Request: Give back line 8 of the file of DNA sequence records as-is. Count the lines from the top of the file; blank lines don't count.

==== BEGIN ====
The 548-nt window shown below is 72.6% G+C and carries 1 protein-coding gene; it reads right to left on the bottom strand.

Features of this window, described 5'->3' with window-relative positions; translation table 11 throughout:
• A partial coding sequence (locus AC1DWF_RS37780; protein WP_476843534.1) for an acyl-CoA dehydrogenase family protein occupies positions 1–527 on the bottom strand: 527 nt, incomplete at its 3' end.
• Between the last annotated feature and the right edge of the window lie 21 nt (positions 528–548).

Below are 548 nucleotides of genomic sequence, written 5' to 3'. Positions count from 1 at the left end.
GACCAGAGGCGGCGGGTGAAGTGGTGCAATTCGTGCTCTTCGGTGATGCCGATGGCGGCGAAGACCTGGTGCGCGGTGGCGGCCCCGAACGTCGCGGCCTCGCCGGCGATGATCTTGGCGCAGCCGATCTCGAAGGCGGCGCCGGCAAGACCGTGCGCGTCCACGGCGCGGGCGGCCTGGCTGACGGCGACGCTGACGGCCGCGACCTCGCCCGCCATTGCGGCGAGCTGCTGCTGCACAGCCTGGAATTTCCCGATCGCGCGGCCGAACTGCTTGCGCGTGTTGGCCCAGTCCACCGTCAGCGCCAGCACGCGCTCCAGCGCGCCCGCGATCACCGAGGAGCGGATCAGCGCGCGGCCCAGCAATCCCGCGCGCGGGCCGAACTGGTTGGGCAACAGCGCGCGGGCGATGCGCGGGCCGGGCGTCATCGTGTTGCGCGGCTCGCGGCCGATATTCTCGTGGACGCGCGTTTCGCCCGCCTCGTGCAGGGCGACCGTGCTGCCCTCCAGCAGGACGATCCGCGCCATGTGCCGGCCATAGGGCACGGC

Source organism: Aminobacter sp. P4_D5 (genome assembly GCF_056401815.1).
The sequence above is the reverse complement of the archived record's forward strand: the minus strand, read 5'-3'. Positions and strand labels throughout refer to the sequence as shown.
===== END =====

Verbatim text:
The sequence above is the reverse complement of the archived record's forward strand: the minus strand, read 5'-3'. Positions and strand labels throughout refer to the sequence as shown.